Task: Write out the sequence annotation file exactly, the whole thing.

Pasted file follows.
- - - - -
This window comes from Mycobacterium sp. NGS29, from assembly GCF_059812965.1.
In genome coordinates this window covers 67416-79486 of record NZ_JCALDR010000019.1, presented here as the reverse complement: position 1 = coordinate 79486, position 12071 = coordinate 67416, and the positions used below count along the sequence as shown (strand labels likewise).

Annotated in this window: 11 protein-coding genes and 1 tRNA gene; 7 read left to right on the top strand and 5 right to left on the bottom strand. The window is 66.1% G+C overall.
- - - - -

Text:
This window comes from Mycobacterium sp. NGS29, from assembly GCF_059812965.1.
In genome coordinates this window covers 67416-79486 of record NZ_JCALDR010000019.1, presented here as the reverse complement: position 1 = coordinate 79486, position 12071 = coordinate 67416, and the positions used below count along the sequence as shown (strand labels likewise).

Annotated in this window: 11 protein-coding genes and 1 tRNA gene; 7 read left to right on the top strand and 5 right to left on the bottom strand. The window is 66.1% G+C overall.